Europe’s corporate balance sheet is improving that’s according to analysts at BCA Research.
Unfortunately, this claim comes in the same week that Italian bank Monte dei Paschi di Siena has been named as one of the weakest banks in Europe, a development which may overshadow the improving health of other European corporates.
BCA’s claim is based on the results from the firm’s European Corporate Health Monitor, which uses a combination of six financial ratios that calculate the financial health of the non-financial corporate sector, using macro data from the European Central Bank. To dig below the surface BCA’s analysts also conducted a bottom-up analysis of the Eurozone corporate bond market.
After analysing the debt of 419 European non-financial companies, BCA concludes that domestic European firms are improving their balance sheets and income statements at a fast pace in absolute terms and relative to foreign firms. Further, investment-grade companies have been deleveraging, raising the return on capital and more recently boosting margins yet foreign issuers, which have issued debt into the Eurozone market, have been ramping up leveraged while suffering a squeeze on margins.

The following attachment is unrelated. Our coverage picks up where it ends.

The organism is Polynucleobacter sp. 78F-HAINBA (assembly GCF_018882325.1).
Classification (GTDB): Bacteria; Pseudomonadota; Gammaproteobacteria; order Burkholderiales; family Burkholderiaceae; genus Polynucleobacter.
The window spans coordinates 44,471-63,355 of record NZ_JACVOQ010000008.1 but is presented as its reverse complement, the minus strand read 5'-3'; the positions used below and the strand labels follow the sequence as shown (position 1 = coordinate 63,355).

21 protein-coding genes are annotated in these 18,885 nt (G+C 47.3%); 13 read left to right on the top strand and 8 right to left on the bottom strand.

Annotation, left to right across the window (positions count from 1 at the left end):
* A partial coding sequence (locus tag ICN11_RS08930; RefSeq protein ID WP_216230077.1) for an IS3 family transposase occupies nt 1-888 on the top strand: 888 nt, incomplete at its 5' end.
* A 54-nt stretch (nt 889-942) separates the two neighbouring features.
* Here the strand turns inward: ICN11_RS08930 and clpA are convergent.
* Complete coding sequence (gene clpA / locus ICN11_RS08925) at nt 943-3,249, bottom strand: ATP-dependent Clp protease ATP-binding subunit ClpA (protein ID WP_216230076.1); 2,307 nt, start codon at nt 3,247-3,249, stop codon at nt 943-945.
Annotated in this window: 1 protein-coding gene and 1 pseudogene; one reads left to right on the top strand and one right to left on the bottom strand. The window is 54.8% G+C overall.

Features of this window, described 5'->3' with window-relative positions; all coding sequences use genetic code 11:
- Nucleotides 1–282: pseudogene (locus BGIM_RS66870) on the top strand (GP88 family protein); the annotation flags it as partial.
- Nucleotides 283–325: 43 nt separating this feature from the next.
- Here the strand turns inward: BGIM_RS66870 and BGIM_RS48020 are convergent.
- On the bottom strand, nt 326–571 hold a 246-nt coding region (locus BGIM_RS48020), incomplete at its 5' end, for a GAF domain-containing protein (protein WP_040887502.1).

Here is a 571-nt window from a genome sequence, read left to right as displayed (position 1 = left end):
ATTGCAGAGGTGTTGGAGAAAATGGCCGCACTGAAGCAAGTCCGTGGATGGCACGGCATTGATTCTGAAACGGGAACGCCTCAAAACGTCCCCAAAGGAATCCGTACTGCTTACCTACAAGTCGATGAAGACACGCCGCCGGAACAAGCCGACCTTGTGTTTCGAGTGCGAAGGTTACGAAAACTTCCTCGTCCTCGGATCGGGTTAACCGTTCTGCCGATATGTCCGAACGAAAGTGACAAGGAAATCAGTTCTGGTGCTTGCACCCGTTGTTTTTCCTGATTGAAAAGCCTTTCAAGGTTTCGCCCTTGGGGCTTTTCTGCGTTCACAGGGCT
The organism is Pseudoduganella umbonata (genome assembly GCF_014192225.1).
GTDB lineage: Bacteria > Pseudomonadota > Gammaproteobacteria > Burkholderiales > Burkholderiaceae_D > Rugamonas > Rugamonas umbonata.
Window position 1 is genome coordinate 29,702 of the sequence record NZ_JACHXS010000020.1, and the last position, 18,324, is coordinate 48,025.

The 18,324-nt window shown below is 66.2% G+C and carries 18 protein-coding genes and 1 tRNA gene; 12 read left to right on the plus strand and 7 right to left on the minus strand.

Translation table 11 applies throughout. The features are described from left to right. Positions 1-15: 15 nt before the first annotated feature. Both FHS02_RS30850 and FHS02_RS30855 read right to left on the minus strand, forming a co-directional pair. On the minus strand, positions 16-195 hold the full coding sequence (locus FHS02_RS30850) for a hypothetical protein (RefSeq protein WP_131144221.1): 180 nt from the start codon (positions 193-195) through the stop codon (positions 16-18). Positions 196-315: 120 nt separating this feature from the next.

Rather surprisingly this trend also extends into the energy and material sectors. Investment-grade financial health is now recovering in these industries for both domestic and foreign issuers.
Europe’s corporate balance sheet is improving, but…..
BCA’s optimistic assessment of the European corporate debt landscape is, in many ways, difficult to take seriously.
In recent weeks the International Monetary Fund has warned on the state of Italian banks’ balance sheets, which are collectively weighed down with €360 billion of problematic loans, equivalent to a fifth of the country’s GDP. Italy is Europe’s fourth-biggest economy and one of its weakest. Public debt stands at 135% of GDP.
Italian banks aren’t the only European financial institutions teetering on the edge. On Wednesday, Moody’s called Portugal’s banks, which are faced with low profits and souring loans, “among the most weakly capitalized institutions in the euro area.” According to the International Monetary Fund, corporate debt amounted to 110% of gross domestic product last year, and the Portuguese central bank believes that 12.2% of the country’s corporate loans are at risk of default. Moody’s believes this figure is overly optimistic.
Investors don’t need to be reminded how quickly a banking crisis that originates in one country can spiral out of control. A banking crisis in either Italy or Portugal would send shockwaves around the European economy, threatening the continent’s already weak economic recovery. Credit growth would dry up and the ECB, which is already throwing everything it has at trying to reignite European economic growth, would be left struggling to control the situation.
BCA’s research shows that European corporate credit quality is improving, but as Italy and Portugal struggle to restrain a full-blown banking crisis, it is unclear how much longer this trend will continue.